From Wikipedia, the free encyclopedia
Main page   Categories & Main topics  

Tasks and Projects

The Aviation Portal

A Boeing 747

Aviation includes the activities surrounding mechanical flight and the aircraft industry. Aircraft includes fixed-wing and rotary-wing types, morphable wings, wing-less lifting bodies, as well as lighter-than-air craft such as hot air balloons and airships.

Aviation began in the 18th century with the development of the hot air balloon, an apparatus capable of atmospheric displacement through buoyancy. Some of the most significant advancements in aviation technology came with the controlled gliding flying of Otto Lilienthal in 1896; then a large step in significance came with the construction of the first powered airplane by the Wright brothers in the early 1900s. Since that time, aviation has been technologically revolutionized by the introduction of the jet which permitted a major form of transport throughout the world. (Full article...)

Selected article

Arkia Boeing 757-300
Arkia Boeing 757-300
Arkia Israeli Airlines (Hebrew: ארקיע, I will soar), usually referred to as Arkia, is an airline based in Tel Aviv, Israel. It is Israel's second largest airline operating scheduled domestic and international services as well as charter flights to Western Europe and the Mediterranean. Its main base is Ben Gurion International Airport near Tel Aviv, whilst it also operates significant numbers of flights out of Sde Dov Airport in Tel Aviv, Eilat Airport, and Ovda International Airport.

Arkia was founded in 1949 as Israel Inland Airlines when it became clear that there was demand for a local airline to connect the north of Israel (especially Tel Aviv) with the southern region of the Negev, as a subsidiary of El Al, Israel's national airline. Flights starting the following year with the airline unsing De Havilland DH.89 aircraft, followed by Douglas DC-3s, to connect Rosh Pina in the north to the port of Eilat in the south. El Al held a 50% stake in the airline at this time with Histadrut, Israel's labour federation, being the other shareholder. The airline later evolved to become Eilata Airlines, Aviron, and then to Arkia Israel Airlines. In its first year of service, Israel Inland carried 13,485 passengers on their twice weekly flight, operated by a Curtis Commando. (Full article...)

Selected image

USS Akron over Manhattan
USS Akron over Manhattan
The airship USS Akron} flying over the southern tip of Manhattan circa 1931–1933. The Akron was a commissioned 'ship' of the United States Navy, built for them by the Goodyear Zeppelin Corporation in Akron, Ohio. She cast off for her maiden voyage on 2 November 1931, but crashed less than two years later.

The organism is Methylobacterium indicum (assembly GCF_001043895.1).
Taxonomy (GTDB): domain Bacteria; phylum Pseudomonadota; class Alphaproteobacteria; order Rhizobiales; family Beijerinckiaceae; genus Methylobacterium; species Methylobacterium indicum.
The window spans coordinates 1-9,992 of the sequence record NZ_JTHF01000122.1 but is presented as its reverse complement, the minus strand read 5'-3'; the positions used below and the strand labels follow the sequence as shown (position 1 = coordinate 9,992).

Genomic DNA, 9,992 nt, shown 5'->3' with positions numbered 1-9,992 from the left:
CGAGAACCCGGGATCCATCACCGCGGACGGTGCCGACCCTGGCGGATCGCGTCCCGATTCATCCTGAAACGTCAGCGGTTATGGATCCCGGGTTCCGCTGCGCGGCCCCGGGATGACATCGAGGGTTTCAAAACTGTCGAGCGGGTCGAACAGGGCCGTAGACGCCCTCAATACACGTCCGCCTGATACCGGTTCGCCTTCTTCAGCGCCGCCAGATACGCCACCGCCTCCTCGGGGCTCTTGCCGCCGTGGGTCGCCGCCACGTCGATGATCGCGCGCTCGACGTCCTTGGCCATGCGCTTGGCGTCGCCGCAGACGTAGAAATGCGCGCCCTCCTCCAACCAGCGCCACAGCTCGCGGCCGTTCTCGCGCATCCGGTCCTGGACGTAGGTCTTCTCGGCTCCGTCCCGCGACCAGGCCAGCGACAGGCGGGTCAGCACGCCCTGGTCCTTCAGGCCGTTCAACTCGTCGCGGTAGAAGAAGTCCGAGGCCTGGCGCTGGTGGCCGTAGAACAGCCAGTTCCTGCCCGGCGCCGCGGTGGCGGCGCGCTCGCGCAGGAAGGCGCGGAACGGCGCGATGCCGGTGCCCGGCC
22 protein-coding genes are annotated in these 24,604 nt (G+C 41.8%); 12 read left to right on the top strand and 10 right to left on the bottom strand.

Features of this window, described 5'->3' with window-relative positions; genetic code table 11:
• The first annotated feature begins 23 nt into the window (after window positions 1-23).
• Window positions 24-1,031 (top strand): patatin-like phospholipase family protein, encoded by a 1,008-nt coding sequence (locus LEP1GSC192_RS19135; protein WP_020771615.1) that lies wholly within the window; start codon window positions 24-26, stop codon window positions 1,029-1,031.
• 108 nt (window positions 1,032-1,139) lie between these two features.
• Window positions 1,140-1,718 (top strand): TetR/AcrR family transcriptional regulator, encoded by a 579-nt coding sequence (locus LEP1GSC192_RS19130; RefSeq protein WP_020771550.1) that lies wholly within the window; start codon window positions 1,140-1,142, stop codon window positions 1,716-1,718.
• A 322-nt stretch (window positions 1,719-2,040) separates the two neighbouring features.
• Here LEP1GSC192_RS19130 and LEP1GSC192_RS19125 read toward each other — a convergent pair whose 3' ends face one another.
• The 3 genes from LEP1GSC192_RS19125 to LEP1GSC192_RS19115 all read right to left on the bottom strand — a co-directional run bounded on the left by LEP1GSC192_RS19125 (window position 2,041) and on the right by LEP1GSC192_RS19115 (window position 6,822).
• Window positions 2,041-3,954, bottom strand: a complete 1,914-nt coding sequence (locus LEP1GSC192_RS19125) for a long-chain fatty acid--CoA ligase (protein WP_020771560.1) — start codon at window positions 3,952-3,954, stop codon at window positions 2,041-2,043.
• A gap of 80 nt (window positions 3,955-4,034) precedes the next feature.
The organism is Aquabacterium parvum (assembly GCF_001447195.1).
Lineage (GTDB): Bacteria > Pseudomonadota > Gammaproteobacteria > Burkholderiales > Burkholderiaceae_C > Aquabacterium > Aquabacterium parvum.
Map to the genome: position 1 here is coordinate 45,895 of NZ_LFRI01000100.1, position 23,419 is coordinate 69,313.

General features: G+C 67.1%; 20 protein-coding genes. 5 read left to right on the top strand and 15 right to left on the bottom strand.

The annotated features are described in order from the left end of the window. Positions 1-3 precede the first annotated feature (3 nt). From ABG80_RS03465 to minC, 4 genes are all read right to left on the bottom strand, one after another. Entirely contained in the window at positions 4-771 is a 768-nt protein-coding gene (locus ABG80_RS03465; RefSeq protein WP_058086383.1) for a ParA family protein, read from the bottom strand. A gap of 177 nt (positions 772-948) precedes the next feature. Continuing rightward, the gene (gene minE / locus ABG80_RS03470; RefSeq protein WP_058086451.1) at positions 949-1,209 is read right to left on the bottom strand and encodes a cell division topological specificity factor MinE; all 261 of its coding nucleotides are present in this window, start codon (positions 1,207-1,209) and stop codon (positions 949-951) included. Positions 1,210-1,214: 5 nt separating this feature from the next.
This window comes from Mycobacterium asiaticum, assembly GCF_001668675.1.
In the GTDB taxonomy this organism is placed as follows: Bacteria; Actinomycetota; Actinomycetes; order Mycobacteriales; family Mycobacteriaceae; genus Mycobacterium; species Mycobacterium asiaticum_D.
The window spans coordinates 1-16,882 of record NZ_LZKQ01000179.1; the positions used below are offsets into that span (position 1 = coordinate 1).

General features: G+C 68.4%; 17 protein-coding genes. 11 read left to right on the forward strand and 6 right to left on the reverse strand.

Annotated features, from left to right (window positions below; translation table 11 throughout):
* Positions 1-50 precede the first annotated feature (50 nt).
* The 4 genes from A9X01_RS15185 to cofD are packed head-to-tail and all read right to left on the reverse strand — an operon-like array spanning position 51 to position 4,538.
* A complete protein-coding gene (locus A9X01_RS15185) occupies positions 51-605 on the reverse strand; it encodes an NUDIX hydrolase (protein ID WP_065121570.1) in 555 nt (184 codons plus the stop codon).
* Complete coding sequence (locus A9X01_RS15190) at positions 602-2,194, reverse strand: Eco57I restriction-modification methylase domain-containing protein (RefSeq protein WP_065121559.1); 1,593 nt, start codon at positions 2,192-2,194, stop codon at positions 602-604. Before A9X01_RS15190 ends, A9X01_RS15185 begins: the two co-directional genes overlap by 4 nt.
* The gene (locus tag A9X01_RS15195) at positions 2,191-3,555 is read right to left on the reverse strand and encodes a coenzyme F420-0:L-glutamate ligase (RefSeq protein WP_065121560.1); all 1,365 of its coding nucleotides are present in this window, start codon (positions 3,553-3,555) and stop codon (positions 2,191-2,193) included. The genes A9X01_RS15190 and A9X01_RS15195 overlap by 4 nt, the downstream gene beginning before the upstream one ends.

Did you know

...that the Heinkel He 46, designed for the Luftwaffe in 1931, was still being used to fight the Soviets in 1943? ...that the fighter pilot Aleksandr Kazakov destroyed 32 German and Austro-Hungarian planes during WWI, while his formal tally of 17 is explained by the fact that only planes crashed in the Russian-held territory were officially counted? ... that Soviet test pilot Vladimir Kokkinaki set twenty aviation world records?

The following are images from various aviation-related articles on Wikipedia.

In the news

Wikinews Aviation portal
Read and edit Wikinews

Related portals

Associated Wikimedia

The following Wikimedia Foundation sister projects provide more on this subject:

Selected biography

Frank Whittle speaking to employees of the Flight Propulsion Research Laboratory (now known as the NASA Glenn Research Center), USA, in 1946
Air Commodore Sir Frank Whittle (1 June 1907 – 9 August 1996) was a Royal Air Force officer and was one of the inventors of jet propulsion. By the end of the war, Whittle's efforts resulted in engines that would lead the world in performance through the end of the decade.

Born in Earlsdon, Coventry, England on June 1, 1907, Whittle left Leamington College in 1923 to join the Royal Air Force (RAF). Through his early days as an Aircraft apprentice he maintained his interest in the Model Aircraft Society where he built replicas, the quality of which attracted the eye of his commanding officer, who was so impressed that he recommended Whittle for the Officer Training College at Cranwell in Lincolnshire in 1926, a rarity for a "commoner" in what was still a very class-based military structure. A requirement of the course was that each student had to produce a thesis for graduation. Whittle decided to write his thesis on future developments in aircraft design, in which he described what is today referred to as a motorjet.